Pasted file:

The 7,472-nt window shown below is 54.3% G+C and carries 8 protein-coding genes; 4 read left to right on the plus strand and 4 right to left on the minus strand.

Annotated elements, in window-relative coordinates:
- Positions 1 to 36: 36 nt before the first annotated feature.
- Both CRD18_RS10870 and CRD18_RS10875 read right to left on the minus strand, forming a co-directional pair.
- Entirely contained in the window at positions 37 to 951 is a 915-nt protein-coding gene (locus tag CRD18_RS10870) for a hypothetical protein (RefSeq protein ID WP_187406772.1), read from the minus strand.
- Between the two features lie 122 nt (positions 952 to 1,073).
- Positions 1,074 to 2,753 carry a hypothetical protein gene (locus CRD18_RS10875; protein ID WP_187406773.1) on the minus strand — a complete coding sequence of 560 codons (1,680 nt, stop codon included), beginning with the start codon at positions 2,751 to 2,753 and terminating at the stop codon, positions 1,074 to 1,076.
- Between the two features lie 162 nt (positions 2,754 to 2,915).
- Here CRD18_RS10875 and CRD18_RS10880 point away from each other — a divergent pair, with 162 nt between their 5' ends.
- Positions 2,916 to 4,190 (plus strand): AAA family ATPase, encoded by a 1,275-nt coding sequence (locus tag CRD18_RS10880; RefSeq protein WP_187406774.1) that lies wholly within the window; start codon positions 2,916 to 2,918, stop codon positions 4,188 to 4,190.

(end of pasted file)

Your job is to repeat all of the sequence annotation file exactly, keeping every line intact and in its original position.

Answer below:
The 7,472-nt window shown below is 54.3% G+C and carries 8 protein-coding genes; 4 read left to right on the plus strand and 4 right to left on the minus strand.

Annotated elements, in window-relative coordinates:
- Positions 1 to 36: 36 nt before the first annotated feature.
- Both CRD18_RS10870 and CRD18_RS10875 read right to left on the minus strand, forming a co-directional pair.
- Entirely contained in the window at positions 37 to 951 is a 915-nt protein-coding gene (locus tag CRD18_RS10870) for a hypothetical protein (RefSeq protein ID WP_187406772.1), read from the minus strand.
- Between the two features lie 122 nt (positions 952 to 1,073).
- Positions 1,074 to 2,753 carry a hypothetical protein gene (locus CRD18_RS10875; protein ID WP_187406773.1) on the minus strand — a complete coding sequence of 560 codons (1,680 nt, stop codon included), beginning with the start codon at positions 2,751 to 2,753 and terminating at the stop codon, positions 1,074 to 1,076.
- Between the two features lie 162 nt (positions 2,754 to 2,915).
- Here CRD18_RS10875 and CRD18_RS10880 point away from each other — a divergent pair, with 162 nt between their 5' ends.
- Positions 2,916 to 4,190 (plus strand): AAA family ATPase, encoded by a 1,275-nt coding sequence (locus tag CRD18_RS10880; RefSeq protein WP_187406774.1) that lies wholly within the window; start codon positions 2,916 to 2,918, stop codon positions 4,188 to 4,190.